Tuesday, 19 May 2015

Jack Smith Lake & Above

Over the weekend, Marg and I had been trying to spot some Swift Parrots locally for the Birdlife Australia survey but without any luck. As Monday looked like being one out of the (autumn) box, we decided to go down to Jack Smith Lake to see what we might find.

On the way down, we got a close look at first a Whistling Kite then a Wedge-tail Eagle eating some roadkill on the verge. The wedgie decamped into the neighbouring paddock and proceeded to fly over a big, dispersed flock of ewes and lambs, swooping low over each lamb. The lambs didn't seem too fussed and the wedgie may just have been looking for dead lambs.

A quick trip into McLaughlins Beach produced some 70-odd Crested Terns on the beach plus more fishing in the flat sea, together with 3-4 Australasian Gannets. No Flame Robins along the road but numerous Red and Little Wattlebirds plus this little poser:
Superb Fairywren (Malurus cyaneus)
Jack Smith Lake was fairly dry but we had a good list of birds - Red-necked Avocets (2), Australasian Shel-ducks (16), Black-winged Stilts (8), Hoary-headed Grebes (2), Crested Terns (45 on nesting boxes plus another 50+ on the beach), Nankeen Kestrel, White-eared Honeyeater, Red-kneed Dotterels (8-10) were the standouts.
Crested Terns (Sterna bergii) leaping into the air.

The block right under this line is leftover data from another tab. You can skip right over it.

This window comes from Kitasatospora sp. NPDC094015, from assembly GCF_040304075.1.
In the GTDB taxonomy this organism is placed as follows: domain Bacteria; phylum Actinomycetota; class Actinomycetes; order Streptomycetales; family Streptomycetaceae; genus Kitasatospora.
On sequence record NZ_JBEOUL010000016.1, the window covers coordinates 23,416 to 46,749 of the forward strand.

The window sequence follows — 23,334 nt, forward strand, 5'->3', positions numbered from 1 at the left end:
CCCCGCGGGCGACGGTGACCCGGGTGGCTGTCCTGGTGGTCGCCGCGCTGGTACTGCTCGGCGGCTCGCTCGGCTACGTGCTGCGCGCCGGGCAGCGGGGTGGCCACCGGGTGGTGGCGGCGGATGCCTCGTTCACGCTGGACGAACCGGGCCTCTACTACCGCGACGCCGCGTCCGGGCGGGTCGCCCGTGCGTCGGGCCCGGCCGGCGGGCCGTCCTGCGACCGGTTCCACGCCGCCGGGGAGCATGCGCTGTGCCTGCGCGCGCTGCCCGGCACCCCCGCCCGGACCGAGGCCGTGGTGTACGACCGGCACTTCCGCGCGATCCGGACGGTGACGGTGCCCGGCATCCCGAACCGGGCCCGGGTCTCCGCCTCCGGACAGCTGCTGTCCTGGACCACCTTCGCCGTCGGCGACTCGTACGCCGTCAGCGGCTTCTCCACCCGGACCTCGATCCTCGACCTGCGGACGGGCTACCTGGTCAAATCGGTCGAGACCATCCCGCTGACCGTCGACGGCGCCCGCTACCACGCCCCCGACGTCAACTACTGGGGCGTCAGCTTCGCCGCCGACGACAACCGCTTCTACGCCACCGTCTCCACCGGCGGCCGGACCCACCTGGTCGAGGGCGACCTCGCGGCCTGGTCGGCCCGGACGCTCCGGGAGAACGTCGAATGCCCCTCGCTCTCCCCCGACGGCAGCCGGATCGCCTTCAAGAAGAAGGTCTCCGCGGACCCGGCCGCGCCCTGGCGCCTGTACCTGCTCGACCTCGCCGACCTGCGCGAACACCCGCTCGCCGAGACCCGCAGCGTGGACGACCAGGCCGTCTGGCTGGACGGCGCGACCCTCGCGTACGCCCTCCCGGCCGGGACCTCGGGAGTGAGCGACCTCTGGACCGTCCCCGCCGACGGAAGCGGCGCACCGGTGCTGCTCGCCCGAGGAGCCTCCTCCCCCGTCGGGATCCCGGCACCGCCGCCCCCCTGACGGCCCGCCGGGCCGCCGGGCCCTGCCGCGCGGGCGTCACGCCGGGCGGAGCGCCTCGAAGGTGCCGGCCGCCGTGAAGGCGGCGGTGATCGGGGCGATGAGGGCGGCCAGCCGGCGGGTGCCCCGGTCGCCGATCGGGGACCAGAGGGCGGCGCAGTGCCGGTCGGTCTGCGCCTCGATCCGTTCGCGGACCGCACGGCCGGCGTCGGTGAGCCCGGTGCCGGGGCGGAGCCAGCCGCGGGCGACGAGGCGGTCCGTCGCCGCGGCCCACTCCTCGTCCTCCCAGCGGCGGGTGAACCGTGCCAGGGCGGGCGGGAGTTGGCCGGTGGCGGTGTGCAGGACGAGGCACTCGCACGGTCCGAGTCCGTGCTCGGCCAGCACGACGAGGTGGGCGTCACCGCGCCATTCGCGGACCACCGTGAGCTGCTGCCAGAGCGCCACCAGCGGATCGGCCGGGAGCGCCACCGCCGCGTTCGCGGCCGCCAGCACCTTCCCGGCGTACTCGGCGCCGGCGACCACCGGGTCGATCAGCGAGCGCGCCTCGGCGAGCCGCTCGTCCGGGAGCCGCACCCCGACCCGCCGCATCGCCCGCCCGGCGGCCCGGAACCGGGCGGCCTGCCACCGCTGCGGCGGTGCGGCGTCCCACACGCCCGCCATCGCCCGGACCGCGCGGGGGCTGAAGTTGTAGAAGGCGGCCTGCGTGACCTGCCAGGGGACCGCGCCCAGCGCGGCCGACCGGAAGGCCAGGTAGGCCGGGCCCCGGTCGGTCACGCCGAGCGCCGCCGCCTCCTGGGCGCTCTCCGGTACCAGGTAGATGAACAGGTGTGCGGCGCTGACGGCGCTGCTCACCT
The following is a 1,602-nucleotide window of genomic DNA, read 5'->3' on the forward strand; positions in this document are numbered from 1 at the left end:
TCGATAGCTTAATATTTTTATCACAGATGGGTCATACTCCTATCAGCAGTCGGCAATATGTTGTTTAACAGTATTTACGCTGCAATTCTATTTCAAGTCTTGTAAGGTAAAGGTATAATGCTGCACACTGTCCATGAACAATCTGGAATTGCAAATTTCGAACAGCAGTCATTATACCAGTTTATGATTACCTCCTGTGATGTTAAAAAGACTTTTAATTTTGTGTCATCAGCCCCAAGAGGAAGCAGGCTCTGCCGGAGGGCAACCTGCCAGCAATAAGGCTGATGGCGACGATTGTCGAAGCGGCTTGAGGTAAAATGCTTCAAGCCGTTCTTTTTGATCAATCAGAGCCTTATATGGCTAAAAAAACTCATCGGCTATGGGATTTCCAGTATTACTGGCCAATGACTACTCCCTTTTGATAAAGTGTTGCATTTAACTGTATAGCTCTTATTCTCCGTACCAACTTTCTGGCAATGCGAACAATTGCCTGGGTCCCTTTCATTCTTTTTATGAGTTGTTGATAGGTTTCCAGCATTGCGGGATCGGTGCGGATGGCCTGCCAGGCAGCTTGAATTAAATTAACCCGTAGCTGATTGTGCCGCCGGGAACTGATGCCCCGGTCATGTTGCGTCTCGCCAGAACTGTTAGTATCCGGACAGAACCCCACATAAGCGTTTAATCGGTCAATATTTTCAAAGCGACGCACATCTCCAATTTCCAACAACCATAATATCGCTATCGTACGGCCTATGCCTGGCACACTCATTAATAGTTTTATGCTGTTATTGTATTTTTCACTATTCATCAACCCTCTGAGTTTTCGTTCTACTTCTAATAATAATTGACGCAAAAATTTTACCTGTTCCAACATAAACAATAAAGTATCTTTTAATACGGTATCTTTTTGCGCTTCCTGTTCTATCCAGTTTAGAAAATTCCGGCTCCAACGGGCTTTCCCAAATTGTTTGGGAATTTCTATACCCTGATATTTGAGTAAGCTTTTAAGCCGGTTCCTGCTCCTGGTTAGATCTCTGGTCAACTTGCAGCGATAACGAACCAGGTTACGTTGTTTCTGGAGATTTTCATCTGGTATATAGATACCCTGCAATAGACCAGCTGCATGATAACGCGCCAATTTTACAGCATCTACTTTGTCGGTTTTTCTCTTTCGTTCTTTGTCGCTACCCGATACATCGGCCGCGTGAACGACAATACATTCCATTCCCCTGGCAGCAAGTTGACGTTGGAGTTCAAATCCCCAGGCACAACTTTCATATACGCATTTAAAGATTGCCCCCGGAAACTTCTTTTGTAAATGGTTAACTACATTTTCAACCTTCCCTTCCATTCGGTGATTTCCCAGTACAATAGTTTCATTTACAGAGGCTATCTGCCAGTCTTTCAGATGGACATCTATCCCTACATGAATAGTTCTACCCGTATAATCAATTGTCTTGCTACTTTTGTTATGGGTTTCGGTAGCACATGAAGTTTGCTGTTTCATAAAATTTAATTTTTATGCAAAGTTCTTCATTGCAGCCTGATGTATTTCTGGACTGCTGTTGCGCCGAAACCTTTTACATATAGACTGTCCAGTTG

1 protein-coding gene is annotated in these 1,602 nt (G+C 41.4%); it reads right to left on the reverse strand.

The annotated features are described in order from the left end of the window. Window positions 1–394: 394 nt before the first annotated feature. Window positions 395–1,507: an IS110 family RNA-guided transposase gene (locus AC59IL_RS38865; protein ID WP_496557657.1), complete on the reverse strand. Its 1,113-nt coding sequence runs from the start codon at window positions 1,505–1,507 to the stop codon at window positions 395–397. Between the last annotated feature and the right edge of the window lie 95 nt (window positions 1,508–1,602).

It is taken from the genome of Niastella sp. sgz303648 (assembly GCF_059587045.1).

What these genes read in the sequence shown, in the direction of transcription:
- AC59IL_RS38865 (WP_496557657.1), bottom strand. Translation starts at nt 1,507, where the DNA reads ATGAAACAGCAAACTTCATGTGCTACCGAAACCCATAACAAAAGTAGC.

Crested Tern accelerating in ground effect for a fast escape.

Red-necked Avocet (Recurivostra novaehollandiae) on the prowl.
A couple of recent shots of interest:
This White-bellied Sea-eagle (Haliacetus leucogaster)was conveniently soaring the clifss over the lake when I was down there with zoom lens at the ready. We've had a couple of instances recently of honking (mating?) behaviour but none within camera range.
Royal Spoonbills (Platalea regia) on the move.
At last, some clear, still nights to get some astrophotography going. This shot is from an EOS60D with a 50mm f1.4 prime lens running on an iOptron portable tracking mount. I stacked 20 minutes of 45 second f2.5 ISO 500 sub-frames in Deep Sky Stacker together with similar numbers of dark, flat and bias frames.
Antares region of Scorpius plus dust lanes. Antares is the bright star to the left of the dust lanes, Messier M4 is the bright object below it and the planet Saturn is the bright object at lower middle right. There are over 20,000 stars in this picture.
A previous post (Out of the blocks) discussed mountain lee waves (Wikipedia) and showed some photos. I've been filming timelapes of them and decided to share one shot today.


Shot at Coongulla in Victoria looking North where the wave is coming off Mt Wellington (5,400 feet) in an increasing NW wind. Thus, the wave length increases as time goes by. Shot as 10 auto-frames per minute and played at 24fps spanning about a two hour  period.

3 comments:

  1. Interesting post.I enjoyed the astro shot and the cloud video!

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  2. Good one JG,
    I'm with Mosura.
    No Swifts, That's a shame. Any Striated Wrens at JSLake?
    PW

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    Replies
    1. No but not from want of trying.

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